Most of the years while digital and audio have been growing, and print publishers, at the same time, shrinking, there has been a sort of “us and them” attitude involved. When “indie” publishing started to be the fad – gurus popping up all over with their savant secrets – this attitude persisted. You must do it this way, or you must go back and bow down to traditional publishing and do it their way. You can’t have it both ways. I’m here to tell you that not only is that not true, it’s harmful.
Over the last year I’ve seen a lot of different combinations of things put into play. Here’s what I believe – from what I’ve learned.
You should always retain your digital and audio rights if you can, but let’s face it – traditional publishers aren’t stupid. A lot of them are now locking in these rights and not letting go. That does not have to kill an established writer – it can work to your benefit.
A: Keep all your books, stories, screenplays, essays, etc. in play. Anything you can keep the rights to publish electronically – do that. Get the work out there in front of people.
B: If your publisher is holding onto the rights on newer works, play off of that. Many of these same publishers are willing to include marketing info for their titles in the back of eBooks published by the author, or even another publisher. EVERYONE makes more money if you cross-promote. If your book is getting front-run promotion from a NYC publisher, use that to market the works that YOU control as well. We have at least one author who received a very good promotional deal through his current traditional publisher, and is now selling like crazy (and making more money) on the works that the same publisher does NOT control.
C: Pay attention to your work, and your rights. Keep copies of the final files of things. Don’t write, publish, forget, and then later on wish you had a document file for your book. If it’s a backlist title, well, you know what I’ll say next. If you are established with a backlist…you should be contacting me, or someone like me. Someone who will scan the book, get you a document copy, not charge you to do that – and help publish your book.
D: If you get a traditional offer, and they are paying you well, take it and use that publicity to move the things you also control.
The playing field is never going to be completely even. Big Traditional Publishers have money. Authors (generally) do not. Authors create and write books, editors edit them, and publishers publish them. Except, these days, a lot of those hats are being shuffled and doubled up. If you can, learn from the marketing strategies – good and bad – of your traditional publisher. If you see something that works, give it a shot…don’t spend your mortgage money trying to follow the footsteps of a guru. If you don’t feel comfortable publishing and marketing your own work, there are alternatives. Crossroad Press is an alternative. There are others.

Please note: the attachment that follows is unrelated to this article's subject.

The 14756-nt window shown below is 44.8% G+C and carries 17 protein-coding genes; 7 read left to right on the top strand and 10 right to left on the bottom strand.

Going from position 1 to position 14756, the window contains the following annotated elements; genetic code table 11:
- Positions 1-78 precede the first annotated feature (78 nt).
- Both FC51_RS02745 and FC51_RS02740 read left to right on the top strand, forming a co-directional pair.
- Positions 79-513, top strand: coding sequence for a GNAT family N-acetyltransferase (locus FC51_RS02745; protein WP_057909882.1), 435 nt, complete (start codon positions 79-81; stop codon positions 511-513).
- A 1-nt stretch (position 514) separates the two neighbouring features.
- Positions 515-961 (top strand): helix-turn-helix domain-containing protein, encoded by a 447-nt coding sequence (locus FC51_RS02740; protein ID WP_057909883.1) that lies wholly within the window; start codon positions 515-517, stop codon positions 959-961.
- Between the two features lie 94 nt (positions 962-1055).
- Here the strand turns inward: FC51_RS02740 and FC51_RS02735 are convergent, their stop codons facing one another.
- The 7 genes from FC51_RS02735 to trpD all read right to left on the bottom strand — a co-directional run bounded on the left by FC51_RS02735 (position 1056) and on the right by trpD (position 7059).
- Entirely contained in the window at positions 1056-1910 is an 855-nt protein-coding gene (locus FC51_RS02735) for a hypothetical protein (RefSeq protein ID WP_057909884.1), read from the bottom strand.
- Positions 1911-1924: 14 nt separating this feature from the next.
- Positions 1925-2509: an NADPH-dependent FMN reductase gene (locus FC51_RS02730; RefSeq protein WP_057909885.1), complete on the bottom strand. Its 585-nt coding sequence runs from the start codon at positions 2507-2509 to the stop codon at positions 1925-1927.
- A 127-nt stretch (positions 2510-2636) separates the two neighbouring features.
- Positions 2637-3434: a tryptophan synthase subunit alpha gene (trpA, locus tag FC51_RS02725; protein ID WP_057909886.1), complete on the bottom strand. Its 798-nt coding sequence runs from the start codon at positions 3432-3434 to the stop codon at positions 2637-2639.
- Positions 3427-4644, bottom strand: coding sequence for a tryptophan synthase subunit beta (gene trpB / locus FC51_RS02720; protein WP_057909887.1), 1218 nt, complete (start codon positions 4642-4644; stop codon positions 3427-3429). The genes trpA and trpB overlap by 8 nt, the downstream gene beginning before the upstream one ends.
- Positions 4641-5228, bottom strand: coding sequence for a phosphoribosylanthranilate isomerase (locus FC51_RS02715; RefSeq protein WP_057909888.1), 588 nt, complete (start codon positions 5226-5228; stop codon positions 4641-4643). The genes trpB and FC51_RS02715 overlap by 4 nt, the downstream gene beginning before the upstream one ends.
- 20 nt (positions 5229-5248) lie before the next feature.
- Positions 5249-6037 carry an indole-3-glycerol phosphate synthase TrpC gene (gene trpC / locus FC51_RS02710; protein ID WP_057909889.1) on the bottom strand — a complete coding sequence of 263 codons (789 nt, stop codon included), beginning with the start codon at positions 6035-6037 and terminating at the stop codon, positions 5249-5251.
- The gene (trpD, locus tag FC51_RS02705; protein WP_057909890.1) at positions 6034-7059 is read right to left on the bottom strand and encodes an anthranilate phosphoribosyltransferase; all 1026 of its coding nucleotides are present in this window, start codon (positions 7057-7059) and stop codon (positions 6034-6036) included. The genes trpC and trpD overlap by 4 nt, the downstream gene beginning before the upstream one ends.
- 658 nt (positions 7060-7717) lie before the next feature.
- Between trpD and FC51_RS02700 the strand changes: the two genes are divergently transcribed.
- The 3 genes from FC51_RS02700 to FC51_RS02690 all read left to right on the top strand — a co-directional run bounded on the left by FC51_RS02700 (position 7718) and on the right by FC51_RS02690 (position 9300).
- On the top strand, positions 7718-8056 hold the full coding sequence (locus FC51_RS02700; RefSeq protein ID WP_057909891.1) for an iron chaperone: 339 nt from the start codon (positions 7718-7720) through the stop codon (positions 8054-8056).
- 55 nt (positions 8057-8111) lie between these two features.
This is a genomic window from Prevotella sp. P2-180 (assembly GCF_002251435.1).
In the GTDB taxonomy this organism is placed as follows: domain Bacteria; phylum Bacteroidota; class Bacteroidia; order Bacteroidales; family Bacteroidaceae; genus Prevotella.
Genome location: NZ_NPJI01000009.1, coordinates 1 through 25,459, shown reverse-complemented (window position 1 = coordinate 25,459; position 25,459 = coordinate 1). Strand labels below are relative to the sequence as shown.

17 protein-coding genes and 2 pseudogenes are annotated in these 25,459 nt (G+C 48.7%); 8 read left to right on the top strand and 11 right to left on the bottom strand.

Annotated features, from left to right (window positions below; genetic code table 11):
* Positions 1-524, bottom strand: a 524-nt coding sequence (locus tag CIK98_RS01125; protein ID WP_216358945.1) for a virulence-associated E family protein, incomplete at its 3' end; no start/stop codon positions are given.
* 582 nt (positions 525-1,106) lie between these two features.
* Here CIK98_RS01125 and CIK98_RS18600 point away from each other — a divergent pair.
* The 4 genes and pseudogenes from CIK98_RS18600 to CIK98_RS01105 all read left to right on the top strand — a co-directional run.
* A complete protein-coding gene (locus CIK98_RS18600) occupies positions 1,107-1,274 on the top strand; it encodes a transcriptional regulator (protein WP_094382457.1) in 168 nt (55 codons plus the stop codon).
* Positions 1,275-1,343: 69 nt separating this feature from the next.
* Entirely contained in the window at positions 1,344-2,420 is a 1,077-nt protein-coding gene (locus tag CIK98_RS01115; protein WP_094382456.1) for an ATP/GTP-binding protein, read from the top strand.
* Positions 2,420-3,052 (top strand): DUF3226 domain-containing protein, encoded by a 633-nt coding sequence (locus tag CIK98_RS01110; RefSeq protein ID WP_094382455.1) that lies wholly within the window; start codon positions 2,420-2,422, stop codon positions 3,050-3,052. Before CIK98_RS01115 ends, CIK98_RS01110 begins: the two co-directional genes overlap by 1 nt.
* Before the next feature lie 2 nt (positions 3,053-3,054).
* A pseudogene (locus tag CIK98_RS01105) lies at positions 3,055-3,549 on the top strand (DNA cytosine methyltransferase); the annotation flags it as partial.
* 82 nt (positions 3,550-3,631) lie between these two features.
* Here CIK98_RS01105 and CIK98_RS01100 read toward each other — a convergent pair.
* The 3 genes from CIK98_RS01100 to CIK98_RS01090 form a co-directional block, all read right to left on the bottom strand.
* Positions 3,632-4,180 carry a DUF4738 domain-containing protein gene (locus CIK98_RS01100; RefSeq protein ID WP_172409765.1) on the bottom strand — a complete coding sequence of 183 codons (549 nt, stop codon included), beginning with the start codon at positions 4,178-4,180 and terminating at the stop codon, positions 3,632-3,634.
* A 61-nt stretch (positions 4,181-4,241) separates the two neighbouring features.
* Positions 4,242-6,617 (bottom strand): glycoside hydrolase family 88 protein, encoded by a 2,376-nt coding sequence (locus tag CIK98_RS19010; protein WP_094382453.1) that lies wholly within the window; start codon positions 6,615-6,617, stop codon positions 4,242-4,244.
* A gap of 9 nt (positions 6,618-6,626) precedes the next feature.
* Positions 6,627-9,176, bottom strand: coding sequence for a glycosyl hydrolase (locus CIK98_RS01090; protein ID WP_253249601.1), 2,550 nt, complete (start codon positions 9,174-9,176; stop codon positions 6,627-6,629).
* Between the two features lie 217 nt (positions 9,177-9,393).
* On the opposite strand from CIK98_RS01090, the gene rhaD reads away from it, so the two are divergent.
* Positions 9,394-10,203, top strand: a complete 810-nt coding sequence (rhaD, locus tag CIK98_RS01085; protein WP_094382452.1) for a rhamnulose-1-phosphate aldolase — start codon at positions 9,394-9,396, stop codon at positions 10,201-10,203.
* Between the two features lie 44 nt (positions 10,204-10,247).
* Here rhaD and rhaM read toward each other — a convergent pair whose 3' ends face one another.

The key is – be more involved. Keep your apples in one hand, and the oranges close to the vest. Pay attention, track your rights, and keep your work active and viable. Opportunity, regardless of what they say in old cliches, does not come knocking…you have to spot it, recognize it, and act.
Now…go sell a million books and make me proud.
I have been sadly neglecting both the promotion of my older books, and the creation of new ones. Being a publisher is demanding, and one of the things I now have to do is figure out how to more successfully budget my time. I can’t let the writing suffer too much, or I might wither and blow away…and that would be bad…I’m sure of it.
I have several projects in various stages of completion. I know I owe a new installment for The DeChance Chronicles, and I have two good possibilities. One is that I write “Nevermore” – the continuation of Kali’s Tale, where Donovan tells the tale of how / why Edgar Allen Poe wrote The Raven … Another is that I have Donovan, also in storyteller mode, explain to a group of children who hate The Scarlet Letter – that there is a great deal more to the story, and while Hawthorne gave a brief, boring outline, he wasn’t much of a storyteller… That would be titled The Scarlet Rose.